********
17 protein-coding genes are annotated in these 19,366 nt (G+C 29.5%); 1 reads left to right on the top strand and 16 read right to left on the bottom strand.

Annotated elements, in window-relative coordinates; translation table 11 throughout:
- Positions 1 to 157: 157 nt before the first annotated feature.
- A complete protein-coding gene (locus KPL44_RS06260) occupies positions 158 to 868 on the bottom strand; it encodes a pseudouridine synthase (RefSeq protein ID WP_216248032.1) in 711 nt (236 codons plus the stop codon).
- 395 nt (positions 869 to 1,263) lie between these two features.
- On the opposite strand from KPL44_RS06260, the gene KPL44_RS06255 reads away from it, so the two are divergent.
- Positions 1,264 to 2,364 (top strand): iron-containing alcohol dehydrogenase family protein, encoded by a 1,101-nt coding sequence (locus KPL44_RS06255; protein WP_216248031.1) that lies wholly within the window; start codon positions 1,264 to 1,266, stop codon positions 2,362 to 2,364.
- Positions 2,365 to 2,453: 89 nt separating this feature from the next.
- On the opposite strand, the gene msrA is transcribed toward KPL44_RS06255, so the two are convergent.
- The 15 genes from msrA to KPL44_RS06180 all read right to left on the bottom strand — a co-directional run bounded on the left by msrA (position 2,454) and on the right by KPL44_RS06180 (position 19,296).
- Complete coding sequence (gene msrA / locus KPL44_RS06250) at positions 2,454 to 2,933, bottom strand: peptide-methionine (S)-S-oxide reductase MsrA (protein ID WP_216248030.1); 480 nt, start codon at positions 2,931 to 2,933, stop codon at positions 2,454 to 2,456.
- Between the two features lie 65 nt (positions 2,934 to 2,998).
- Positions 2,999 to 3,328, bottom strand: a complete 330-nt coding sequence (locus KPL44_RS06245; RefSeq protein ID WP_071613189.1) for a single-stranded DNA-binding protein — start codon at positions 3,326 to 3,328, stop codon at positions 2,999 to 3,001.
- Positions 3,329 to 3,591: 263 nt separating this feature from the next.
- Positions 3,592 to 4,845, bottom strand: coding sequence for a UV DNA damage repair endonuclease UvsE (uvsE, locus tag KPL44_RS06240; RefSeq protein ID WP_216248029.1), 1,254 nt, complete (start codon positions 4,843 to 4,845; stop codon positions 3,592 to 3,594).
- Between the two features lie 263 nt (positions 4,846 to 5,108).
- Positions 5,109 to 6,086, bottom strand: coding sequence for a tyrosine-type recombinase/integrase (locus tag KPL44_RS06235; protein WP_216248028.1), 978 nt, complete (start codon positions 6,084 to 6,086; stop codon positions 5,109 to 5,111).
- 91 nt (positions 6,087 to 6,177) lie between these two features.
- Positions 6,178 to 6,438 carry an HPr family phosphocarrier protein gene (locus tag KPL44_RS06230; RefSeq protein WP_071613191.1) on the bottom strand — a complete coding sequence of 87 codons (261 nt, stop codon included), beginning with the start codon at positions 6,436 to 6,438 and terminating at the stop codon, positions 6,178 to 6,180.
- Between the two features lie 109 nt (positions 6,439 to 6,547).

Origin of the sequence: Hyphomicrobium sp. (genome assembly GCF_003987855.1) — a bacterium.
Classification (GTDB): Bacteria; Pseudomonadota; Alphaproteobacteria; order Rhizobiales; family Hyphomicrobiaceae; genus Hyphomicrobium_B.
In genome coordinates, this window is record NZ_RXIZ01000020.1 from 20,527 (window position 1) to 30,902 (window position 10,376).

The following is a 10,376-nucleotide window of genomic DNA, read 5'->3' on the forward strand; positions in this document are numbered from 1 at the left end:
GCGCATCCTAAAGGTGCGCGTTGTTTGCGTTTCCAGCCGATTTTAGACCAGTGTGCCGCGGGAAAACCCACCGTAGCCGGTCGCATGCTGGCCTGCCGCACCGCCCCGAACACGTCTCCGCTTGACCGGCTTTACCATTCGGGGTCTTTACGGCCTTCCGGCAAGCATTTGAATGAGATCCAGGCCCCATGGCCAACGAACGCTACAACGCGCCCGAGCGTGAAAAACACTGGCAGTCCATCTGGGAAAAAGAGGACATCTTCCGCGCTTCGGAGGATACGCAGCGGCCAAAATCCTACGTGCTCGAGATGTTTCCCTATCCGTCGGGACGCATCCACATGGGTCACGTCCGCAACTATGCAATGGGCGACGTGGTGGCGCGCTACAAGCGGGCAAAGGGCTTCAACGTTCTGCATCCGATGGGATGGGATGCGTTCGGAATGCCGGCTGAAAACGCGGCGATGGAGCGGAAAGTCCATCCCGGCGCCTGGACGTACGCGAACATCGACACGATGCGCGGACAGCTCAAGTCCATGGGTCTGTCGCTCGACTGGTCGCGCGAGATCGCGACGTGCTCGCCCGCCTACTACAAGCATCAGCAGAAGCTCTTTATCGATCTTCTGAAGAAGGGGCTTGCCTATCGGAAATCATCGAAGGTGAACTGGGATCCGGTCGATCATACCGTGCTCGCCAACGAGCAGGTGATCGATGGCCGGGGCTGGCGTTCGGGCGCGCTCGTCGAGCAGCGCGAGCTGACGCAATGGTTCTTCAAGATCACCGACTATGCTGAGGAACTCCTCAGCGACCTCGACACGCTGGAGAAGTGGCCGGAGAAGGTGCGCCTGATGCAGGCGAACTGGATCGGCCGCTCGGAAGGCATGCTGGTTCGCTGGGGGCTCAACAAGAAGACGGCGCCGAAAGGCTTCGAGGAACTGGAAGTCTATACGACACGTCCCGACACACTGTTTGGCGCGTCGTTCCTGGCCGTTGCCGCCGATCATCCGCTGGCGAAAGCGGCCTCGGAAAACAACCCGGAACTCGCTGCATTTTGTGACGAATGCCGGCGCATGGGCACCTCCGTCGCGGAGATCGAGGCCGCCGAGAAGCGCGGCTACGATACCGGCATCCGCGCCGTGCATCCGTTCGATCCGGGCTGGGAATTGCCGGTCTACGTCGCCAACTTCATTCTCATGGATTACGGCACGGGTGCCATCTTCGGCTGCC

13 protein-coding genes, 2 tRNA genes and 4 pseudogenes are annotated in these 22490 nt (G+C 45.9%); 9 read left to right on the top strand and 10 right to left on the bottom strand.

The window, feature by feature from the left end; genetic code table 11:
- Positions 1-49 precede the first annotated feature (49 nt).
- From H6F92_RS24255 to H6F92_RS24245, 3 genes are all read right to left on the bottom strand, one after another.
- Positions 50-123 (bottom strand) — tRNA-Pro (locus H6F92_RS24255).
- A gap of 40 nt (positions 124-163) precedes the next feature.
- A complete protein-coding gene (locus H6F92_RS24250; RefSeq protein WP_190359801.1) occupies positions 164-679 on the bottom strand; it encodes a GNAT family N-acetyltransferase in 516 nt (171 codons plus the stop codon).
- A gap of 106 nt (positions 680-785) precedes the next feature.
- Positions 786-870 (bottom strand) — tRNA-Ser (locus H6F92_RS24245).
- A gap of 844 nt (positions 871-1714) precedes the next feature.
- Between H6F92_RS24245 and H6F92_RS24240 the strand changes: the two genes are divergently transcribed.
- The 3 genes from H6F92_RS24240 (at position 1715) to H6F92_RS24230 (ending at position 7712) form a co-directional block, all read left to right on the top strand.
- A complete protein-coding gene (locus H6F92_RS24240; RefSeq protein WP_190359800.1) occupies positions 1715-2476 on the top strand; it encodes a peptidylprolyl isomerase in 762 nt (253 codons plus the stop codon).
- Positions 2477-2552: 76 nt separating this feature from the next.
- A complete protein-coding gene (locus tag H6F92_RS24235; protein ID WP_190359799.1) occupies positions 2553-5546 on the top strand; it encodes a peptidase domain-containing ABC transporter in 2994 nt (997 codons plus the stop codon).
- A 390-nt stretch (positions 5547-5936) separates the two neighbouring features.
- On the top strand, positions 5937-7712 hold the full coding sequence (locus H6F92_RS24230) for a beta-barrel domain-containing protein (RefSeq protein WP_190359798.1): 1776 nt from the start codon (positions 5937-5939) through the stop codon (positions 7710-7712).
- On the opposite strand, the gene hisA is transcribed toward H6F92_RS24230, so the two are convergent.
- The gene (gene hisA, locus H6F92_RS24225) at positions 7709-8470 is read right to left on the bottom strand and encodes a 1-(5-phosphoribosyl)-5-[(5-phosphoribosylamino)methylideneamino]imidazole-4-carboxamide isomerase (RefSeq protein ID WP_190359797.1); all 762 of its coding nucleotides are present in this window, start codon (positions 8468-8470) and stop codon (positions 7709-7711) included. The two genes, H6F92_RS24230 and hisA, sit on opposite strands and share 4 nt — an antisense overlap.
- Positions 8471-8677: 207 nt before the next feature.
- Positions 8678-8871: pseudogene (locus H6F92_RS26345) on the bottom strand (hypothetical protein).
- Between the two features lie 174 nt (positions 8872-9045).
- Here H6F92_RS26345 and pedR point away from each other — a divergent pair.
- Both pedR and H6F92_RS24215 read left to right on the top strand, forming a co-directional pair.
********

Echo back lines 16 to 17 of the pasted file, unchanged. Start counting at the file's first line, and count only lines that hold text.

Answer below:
- Between the two features lie 263 nt (positions 4,846 to 5,108).
- Positions 5,109 to 6,086, bottom strand: coding sequence for a tyrosine-type recombinase/integrase (locus tag KPL44_RS06235; protein WP_216248028.1), 978 nt, complete (start codon positions 6,084 to 6,086; stop codon positions 5,109 to 5,111).